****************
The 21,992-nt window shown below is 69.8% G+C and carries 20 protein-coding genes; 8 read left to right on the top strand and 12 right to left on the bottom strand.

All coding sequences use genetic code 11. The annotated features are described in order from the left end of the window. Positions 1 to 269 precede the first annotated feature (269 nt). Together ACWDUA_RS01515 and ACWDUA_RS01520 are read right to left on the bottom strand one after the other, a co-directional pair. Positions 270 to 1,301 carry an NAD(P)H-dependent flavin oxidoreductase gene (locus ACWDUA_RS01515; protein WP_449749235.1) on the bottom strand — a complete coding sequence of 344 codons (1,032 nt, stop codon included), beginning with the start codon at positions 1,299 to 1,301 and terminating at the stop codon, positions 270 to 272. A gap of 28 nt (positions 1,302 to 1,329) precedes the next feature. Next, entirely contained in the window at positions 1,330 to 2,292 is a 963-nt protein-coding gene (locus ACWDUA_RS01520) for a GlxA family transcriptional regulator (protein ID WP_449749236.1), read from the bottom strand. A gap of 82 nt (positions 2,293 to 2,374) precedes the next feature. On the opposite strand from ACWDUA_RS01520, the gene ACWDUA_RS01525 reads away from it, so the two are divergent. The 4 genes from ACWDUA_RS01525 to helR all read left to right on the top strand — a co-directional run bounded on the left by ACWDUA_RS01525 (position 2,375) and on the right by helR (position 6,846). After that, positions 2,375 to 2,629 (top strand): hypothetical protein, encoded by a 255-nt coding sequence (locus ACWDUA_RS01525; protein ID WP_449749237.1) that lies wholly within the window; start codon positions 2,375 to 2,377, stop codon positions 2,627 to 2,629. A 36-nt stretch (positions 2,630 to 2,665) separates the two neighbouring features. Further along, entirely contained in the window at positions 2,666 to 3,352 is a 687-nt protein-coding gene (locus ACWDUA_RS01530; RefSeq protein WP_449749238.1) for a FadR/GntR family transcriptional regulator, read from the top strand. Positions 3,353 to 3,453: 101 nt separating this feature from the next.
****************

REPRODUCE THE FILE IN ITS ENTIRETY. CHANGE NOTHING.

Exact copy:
The 21,992-nt window shown below is 69.8% G+C and carries 20 protein-coding genes; 8 read left to right on the top strand and 12 right to left on the bottom strand.

All coding sequences use genetic code 11. The annotated features are described in order from the left end of the window. Positions 1 to 269 precede the first annotated feature (269 nt). Together ACWDUA_RS01515 and ACWDUA_RS01520 are read right to left on the bottom strand one after the other, a co-directional pair. Positions 270 to 1,301 carry an NAD(P)H-dependent flavin oxidoreductase gene (locus ACWDUA_RS01515; protein WP_449749235.1) on the bottom strand — a complete coding sequence of 344 codons (1,032 nt, stop codon included), beginning with the start codon at positions 1,299 to 1,301 and terminating at the stop codon, positions 270 to 272. A gap of 28 nt (positions 1,302 to 1,329) precedes the next feature. Next, entirely contained in the window at positions 1,330 to 2,292 is a 963-nt protein-coding gene (locus ACWDUA_RS01520) for a GlxA family transcriptional regulator (protein ID WP_449749236.1), read from the bottom strand. A gap of 82 nt (positions 2,293 to 2,374) precedes the next feature. On the opposite strand from ACWDUA_RS01520, the gene ACWDUA_RS01525 reads away from it, so the two are divergent. The 4 genes from ACWDUA_RS01525 to helR all read left to right on the top strand — a co-directional run bounded on the left by ACWDUA_RS01525 (position 2,375) and on the right by helR (position 6,846). After that, positions 2,375 to 2,629 (top strand): hypothetical protein, encoded by a 255-nt coding sequence (locus ACWDUA_RS01525; protein ID WP_449749237.1) that lies wholly within the window; start codon positions 2,375 to 2,377, stop codon positions 2,627 to 2,629. A 36-nt stretch (positions 2,630 to 2,665) separates the two neighbouring features. Further along, entirely contained in the window at positions 2,666 to 3,352 is a 687-nt protein-coding gene (locus ACWDUA_RS01530; RefSeq protein WP_449749238.1) for a FadR/GntR family transcriptional regulator, read from the top strand. Positions 3,353 to 3,453: 101 nt separating this feature from the next.